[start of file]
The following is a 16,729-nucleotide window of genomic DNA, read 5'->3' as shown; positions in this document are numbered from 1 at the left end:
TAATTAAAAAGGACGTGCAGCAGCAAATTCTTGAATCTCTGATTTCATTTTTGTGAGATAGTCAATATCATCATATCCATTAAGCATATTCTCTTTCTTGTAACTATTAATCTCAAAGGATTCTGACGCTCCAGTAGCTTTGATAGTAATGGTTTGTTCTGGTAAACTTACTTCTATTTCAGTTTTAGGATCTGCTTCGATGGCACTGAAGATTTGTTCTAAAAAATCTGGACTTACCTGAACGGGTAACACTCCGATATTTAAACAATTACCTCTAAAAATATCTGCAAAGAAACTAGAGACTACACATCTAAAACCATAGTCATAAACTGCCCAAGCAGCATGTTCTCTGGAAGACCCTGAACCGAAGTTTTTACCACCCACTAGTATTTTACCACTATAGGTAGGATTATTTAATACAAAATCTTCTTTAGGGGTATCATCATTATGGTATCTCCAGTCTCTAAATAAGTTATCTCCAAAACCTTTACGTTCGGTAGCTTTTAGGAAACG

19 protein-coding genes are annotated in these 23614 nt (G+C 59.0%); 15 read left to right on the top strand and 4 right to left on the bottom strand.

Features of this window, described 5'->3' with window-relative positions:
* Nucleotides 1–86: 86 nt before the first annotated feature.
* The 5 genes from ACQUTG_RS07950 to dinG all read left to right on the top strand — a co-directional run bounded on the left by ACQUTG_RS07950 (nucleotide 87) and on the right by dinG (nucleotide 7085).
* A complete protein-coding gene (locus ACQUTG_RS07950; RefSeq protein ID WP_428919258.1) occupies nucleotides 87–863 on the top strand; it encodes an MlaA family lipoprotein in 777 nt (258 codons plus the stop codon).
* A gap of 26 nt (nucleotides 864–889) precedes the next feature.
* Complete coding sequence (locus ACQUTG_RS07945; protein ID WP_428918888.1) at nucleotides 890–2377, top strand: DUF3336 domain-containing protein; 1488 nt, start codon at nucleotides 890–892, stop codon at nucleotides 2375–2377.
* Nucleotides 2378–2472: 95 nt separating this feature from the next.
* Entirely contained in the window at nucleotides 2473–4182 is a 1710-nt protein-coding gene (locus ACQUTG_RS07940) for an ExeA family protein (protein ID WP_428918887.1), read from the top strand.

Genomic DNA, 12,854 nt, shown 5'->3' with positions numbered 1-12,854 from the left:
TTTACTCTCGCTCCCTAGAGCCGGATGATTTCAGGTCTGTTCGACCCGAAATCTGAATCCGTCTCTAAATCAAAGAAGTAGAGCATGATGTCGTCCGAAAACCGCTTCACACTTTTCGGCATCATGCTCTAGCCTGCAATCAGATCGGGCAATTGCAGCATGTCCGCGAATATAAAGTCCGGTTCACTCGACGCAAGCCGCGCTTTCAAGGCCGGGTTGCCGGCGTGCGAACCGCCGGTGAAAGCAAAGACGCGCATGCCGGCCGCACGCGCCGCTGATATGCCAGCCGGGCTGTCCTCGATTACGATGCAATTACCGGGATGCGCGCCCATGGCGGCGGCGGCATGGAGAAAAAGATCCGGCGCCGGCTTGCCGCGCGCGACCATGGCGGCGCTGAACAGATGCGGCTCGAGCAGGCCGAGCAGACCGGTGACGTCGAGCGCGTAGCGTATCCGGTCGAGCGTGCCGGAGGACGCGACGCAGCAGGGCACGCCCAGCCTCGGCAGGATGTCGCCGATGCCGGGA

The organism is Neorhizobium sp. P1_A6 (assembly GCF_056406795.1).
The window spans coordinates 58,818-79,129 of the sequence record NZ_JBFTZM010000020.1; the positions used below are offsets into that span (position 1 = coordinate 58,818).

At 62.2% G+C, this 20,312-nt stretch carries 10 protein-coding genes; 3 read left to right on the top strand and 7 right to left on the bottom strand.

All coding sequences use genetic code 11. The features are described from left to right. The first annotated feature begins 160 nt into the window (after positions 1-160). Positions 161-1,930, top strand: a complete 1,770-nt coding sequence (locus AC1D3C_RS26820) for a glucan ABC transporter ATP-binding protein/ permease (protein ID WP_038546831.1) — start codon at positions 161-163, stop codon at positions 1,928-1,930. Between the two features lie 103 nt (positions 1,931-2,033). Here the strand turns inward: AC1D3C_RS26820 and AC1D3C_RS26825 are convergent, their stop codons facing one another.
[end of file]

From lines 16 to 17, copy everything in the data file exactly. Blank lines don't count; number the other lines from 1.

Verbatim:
At 62.2% G+C, this 20,312-nt stretch carries 10 protein-coding genes; 3 read left to right on the top strand and 7 right to left on the bottom strand.

All coding sequences use genetic code 11. The features are described from left to right. The first annotated feature begins 160 nt into the window (after positions 1-160). Positions 161-1,930, top strand: a complete 1,770-nt coding sequence (locus AC1D3C_RS26820) for a glucan ABC transporter ATP-binding protein/ permease (protein ID WP_038546831.1) — start codon at positions 161-163, stop codon at positions 1,928-1,930. Between the two features lie 103 nt (positions 1,931-2,033). Here the strand turns inward: AC1D3C_RS26820 and AC1D3C_RS26825 are convergent, their stop codons facing one another.